In this article, we have presented evidence that the measures instituted globally to control the spread of COVID-19 have unexpectedly contributed to marked and sustained reductions in hospitalizations for non-COVID-19 respiratory illnesses. Additionally, we have laid out next steps that could help us better understand which NPIs have played the most significant roles in the observed reduction of non-COVID-19 respiratory diseases. It remains unclear whether these benefits were achieved with masking interventions alone or are also reliant on more stringent physical distancing measures related to the closure of establishments and restrictions on social gatherings and travel. Evaluation of which specific measures carry the highest yield, under what conditions they are most effective, and their potential for collateral adverse effects, will be crucial in guiding policy development. Due to the limitations of the current evidence base, including the lack of studies evaluating the effect of NPIs on mortality-related outcomes, the consideration of patient preferences will also be important in implementation.

Given reasonable evidence from the COVID-19 pandemic, policy-makers should consider empiric public health measures for individuals at high-risk of contracting viral respiratory illnesses or suffering from adverse outcomes as a result. Such policies will likely face barriers to widespread adoption including hesitancy to embracing masking and other NPIs on a voluntary basis, the association of these measures with repressive lockdown policies, and skepticism regarding their efficacy [34]. While the use of NPIs is now variable and may only transiently persist in the early post-pandemic period, it is also possible that people may continue to use them on a more routine basis as has been observed in many Asian countries.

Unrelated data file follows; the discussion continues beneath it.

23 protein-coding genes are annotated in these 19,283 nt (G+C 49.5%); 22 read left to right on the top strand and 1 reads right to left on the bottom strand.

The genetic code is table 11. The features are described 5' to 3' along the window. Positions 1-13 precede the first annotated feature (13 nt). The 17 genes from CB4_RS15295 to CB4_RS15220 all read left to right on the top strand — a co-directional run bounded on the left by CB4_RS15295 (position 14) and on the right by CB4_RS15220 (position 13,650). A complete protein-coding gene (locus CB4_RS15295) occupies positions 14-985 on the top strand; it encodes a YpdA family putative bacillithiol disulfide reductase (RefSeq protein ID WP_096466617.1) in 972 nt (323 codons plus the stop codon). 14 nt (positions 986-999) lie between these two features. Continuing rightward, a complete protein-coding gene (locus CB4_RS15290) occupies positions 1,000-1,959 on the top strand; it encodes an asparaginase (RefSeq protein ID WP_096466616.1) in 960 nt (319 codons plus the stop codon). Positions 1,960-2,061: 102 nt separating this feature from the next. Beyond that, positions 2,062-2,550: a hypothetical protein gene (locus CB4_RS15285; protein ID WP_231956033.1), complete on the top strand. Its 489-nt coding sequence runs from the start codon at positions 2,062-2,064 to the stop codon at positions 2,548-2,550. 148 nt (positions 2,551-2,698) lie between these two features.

Nonetheless, the recommendations highlighted in this analysis provide a basis for a research agenda which will aid in more conclusively determining the relative risk and benefits of selective NPI implementation on the burden of respiratory illnesses and their sequalae. We hope that relevant stakeholders will engage in elucidating the veracity and relevance of what may be the key learnings of the global COVID-19 pandemic.


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We thank the Canadian Institute for Health Information (CIHI) for the use of primary data on respiratory disease hospitalizations. We would like to acknowledge Satchel Krawchuk (Emergency Strategic Clinical Network) for assisting in performing the literature review for this article.

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RAK performed the primary data analysis and constructed the figures. RAK, AT, and ESL drafted the manuscript. AA and MAP critically reviewed the manuscript for important scientific content. All authors approved the final version for publication.

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Correspondence to Rutvij A. Khanolkar.

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Khanolkar, R.A., Trajkovski, A., Agarwal, A. et al. Emerging evidence for non-pharmacologic interventions in reducing the burden of respiratory illnesses. Intern Emerg Med 17, 639–644 (2022).

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  • COVID-19 pandemic
  • Non-pharmacologic interventions (NPIs)
  • Masking
  • Physical distancing
  • Respiratory illness
  • Viral triggers
  • Chronic obstructive pulmonary disease (COPD)
  • Asthma
  • Influenza
  • Pneumonia
  • Hospitalizations